Strictly Come Bookselling

<p>Help! Exactly how much change do I give from a wrinkled (and slightly dubious-looking ) &pound;20 when the book is &pound;12.95?<br />
<br />
As I hover uncertainly behind the till at Chesham Bookshop in Bucks, I realise why it is that I'm a writer and not a bookseller. I can't do sums. At least not in my head.<br />
<br />
Still, it was all part of the experience in Strictly Come Bookselling, an amazing nationwide initiative as part of Independent Booksellers Week, which took place this week (starting 15th June) when authors like me were encouraged to take their place behind the till of an independent bookshop and chat to the public.<br />
<br />
The last time I did this was when I was 15 (at least 30 years ago) and had a weekend job at a newsagent.&nbsp; &quot;Don't worry. It gets easier,&quot; explains manager David Cooke as he talked me through the various buttons I needed to press on the till.<br />
<br />
Just in time! Here comes my first customer; a bowed little old lady clutching a bargain-priced copy of <i>The Letters of T S Eliot</i>. Luckily, David introduces me before she had a chance to wonder why I was being so cluck-handed. &quot;Lovely idea,&quot; she beams. &quot;I've never met a real-life author before.&quot;<br />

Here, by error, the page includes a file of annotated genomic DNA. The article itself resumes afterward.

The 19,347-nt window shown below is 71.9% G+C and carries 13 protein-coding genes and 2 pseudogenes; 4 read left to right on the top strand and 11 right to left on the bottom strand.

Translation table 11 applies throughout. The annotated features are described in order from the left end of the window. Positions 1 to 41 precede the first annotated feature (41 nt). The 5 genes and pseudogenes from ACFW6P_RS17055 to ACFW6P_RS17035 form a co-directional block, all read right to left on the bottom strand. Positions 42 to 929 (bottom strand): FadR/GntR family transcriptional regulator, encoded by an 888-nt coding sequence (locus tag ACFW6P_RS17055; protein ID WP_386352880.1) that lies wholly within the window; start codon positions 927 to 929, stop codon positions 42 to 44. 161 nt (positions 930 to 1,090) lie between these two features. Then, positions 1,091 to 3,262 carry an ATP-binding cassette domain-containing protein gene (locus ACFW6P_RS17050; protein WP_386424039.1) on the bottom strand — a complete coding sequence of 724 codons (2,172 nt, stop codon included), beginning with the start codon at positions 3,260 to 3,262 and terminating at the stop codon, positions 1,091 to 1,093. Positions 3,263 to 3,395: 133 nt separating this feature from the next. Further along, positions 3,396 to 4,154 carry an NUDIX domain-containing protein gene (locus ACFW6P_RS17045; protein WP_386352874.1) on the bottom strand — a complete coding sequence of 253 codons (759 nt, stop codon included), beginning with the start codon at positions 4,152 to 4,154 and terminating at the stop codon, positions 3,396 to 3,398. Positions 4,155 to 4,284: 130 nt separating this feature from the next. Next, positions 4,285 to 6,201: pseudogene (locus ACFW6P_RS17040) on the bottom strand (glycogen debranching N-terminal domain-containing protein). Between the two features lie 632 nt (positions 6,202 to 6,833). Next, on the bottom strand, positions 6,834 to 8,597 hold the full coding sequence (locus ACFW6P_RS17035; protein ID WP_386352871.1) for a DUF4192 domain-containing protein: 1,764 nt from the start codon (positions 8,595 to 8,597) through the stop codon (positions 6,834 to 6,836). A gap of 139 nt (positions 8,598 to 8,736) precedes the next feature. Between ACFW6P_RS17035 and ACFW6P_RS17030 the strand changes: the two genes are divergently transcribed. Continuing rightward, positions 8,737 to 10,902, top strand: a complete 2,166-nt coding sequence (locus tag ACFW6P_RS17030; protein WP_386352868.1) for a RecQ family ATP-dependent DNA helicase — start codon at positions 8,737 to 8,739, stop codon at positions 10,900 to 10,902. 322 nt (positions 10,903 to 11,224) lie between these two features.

<br />
Actually, I'm beginning to feel a bit dead, mainly because I was wearing heels. (Big mistake)&nbsp; Could I kick them off and serve barefoot?&nbsp; Maybe not. Ah! Another customer. By now, I'm&nbsp; getting into the swing of it.</p>
<p>&quot;Don't forget to swipe the bar code,&quot; David gently reminds me. &quot;And if you want the machine to tell you how much change to give, you enter the amount the customer has handed you.&quot;<br />
That can't be right. The machine says I have to hand over &pound;99 in return for a &pound;10 note even though the book cost a fiver. Not to worry. Apparently someone entered &pound;3,000 the other day. &quot;Perhaps you'd better let me do the credit card bit,&quot; suggests David.<br />
<br />
Meanwhile, I'm really getting to know David's staff. They're a fiercely loyal team here and keen to do the best they can. The other week, David had a customer who couldn't remember either the title or the author but she did know it was being serialised on Radio 4 so he rang the BBC while she waited and tracked down the details.<br />
<br />
All the staff take it in turns to browse through the publishers' catalogues and make their selection. Misery memoirs are particularly popular and anything unusual. &quot;We might wonder why on earth we chose a certain book if it's rather off the wall, and then someone will always walk in and buy it.&quot;<br />
<br />
The customers are a great mix too, ranging from a couple with a pushchair who trundled in and out four times without buying anything to a personal shopper who is looking for a book on doodles and buys my novel instead. We have a nice little chat about her job and she confides that one of her toughest tasks had been to find a birthday cake made up of pork pies in the shape of a tardis. Might come in handy in a plot, one day.<br />
<br />
I only did a couple of hours but it was enough to make me take my hat off to the staff. There's a lot to remember&mdash;don't forget to hand them the receipt!&mdash; so I don't think I'll be giving up my day job yet. Still, if I ever get short of ideas, I know where to apply. Providing they want me, that is . . .</p>